One of them would more than double the maximum prison terms for the most serious child abuse charge. It was inspired by the case of a three-year-old from Concord, who was severely beaten by her stepfather.

North Carolina legislative building
Dave DeWitt / WUNC

Contributors to 529 college savings plans will no longer qualify for a state tax credit. The elimination of the deduction is part of a larger overhaul to the state’s tax code that goes into effect January 1st.

Photo: A farm in Lee County
Donald Lee Pardue via Flickr

An energy company that’s exploring the potential for natural gas drilling in North Carolina is scaling back research efforts in Lee County. 

Beth Wood
NC Auditor's Office

State auditor Beth Wood went before lawmakers for a second day Wednesday to defend her office’s audit of the state’s Medicaid program.

A new computer system called NCTracks that allows health care providers to get reimbursed for Medicaid claims has been operating since July first. But many doctors and hospitals have reported they’re not getting the money they’re owned, and the system has numerous glitches.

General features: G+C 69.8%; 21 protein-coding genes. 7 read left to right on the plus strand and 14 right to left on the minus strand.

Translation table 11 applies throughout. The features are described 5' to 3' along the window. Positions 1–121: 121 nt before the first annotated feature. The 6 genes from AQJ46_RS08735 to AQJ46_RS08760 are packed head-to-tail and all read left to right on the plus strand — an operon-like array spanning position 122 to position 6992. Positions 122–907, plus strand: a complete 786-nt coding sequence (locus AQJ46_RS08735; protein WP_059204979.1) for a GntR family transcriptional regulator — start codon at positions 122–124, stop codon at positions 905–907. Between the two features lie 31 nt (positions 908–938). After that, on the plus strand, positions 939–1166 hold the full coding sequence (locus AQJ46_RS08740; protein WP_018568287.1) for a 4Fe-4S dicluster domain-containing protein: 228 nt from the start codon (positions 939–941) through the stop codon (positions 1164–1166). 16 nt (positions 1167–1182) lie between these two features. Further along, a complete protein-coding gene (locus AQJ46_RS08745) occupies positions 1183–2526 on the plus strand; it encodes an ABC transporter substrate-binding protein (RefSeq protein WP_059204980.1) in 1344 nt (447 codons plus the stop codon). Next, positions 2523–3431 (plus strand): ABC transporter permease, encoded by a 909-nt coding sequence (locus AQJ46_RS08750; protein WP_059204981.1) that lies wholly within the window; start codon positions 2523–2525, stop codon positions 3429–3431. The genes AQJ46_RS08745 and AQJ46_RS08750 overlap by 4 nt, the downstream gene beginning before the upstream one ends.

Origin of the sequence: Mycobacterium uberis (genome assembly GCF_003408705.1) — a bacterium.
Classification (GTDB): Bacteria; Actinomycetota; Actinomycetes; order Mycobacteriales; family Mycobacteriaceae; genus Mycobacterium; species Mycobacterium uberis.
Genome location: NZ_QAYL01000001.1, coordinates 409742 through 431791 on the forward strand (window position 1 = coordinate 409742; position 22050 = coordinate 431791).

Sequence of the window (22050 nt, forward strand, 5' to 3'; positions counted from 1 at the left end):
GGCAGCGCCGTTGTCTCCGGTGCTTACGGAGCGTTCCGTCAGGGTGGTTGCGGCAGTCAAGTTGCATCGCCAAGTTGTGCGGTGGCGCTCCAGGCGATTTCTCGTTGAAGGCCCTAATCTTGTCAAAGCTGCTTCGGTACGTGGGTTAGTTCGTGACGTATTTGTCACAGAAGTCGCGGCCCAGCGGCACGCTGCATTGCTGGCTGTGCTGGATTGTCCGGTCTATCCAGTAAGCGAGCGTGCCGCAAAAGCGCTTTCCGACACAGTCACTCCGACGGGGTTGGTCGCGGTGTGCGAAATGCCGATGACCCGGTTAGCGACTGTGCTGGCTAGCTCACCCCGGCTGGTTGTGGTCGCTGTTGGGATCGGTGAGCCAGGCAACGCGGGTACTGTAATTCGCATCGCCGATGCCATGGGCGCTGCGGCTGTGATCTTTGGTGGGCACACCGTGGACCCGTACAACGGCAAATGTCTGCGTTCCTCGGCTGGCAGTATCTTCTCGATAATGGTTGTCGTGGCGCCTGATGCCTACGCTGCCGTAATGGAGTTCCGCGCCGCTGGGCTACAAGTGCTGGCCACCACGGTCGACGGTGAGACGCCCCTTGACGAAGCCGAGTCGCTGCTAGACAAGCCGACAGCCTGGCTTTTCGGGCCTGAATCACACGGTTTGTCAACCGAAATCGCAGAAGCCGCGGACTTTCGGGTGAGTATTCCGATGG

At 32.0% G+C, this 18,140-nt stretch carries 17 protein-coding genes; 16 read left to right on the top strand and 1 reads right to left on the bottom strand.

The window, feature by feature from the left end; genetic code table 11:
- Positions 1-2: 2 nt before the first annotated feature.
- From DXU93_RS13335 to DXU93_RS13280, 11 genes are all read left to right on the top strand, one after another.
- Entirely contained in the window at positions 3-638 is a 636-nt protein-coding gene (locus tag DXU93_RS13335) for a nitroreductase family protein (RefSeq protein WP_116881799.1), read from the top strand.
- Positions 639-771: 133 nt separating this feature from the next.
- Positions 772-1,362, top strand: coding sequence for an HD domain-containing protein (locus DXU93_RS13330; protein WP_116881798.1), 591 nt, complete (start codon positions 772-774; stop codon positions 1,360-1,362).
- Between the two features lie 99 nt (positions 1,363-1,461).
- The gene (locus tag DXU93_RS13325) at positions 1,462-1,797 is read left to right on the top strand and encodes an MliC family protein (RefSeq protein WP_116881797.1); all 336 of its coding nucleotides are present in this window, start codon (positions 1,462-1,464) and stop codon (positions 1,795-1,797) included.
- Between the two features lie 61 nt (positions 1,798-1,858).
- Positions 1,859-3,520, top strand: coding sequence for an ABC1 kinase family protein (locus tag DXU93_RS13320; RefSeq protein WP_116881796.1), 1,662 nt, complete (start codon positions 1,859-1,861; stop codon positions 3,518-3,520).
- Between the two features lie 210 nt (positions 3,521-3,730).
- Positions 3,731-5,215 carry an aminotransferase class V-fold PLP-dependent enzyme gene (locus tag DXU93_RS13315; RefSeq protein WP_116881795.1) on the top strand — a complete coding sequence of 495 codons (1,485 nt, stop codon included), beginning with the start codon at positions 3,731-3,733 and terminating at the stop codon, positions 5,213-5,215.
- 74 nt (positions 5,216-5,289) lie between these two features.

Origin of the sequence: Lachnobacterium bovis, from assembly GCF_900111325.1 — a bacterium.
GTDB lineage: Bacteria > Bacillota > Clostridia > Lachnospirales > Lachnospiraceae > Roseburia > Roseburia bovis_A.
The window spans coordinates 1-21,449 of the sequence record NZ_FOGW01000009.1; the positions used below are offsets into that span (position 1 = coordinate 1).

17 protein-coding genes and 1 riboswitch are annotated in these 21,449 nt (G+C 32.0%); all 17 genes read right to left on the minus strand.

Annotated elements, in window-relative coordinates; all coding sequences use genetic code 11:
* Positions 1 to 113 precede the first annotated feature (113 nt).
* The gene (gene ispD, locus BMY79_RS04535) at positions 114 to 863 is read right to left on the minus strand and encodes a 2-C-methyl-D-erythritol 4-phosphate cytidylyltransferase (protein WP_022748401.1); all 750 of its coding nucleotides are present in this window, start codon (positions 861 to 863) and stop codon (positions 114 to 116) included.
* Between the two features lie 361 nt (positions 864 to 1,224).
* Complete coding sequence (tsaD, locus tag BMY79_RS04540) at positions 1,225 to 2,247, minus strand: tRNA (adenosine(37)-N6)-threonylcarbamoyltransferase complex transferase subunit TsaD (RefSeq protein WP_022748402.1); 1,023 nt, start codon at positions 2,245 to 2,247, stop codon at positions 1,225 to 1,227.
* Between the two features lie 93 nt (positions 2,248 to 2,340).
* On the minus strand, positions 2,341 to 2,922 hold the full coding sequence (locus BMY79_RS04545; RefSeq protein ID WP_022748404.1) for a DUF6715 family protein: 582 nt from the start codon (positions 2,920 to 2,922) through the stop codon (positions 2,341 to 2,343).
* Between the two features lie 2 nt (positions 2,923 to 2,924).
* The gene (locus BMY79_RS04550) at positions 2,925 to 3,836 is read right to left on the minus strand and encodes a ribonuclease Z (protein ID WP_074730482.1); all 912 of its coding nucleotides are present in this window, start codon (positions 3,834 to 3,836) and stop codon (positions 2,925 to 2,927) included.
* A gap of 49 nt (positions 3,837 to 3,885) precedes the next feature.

NC General Assembly; State Legislature.
Dave Crosby / Flickr Share-Alike

Most of the money formerly under the oversight of the once-powerful Rural Center has officially reverted to the state. Until recently, the non-profit Rural Center handed out taxpayer-funded grants for economic development and infrastructure.

But an audit found the Center had earned 20 million dollars worth of interest off money given by the state over the years. Lawmakers disapproved, and expressed dismay at staff members’ high salaries. So they made plans to strip the Center of its power.

NC General Assembly

State health officials say glitches are being worked out in the new Medicaid claims processing system called NCTracks.

Department of Health and Human Services Secretary Aldona Wos and other health officials testified before lawmakers in a day-long oversight session Tuesday.

Health care providers have complained that they’re not being reimbursed for services rendered to Medicaid patients. Some state lawmakers said they think health officials are getting things back on track.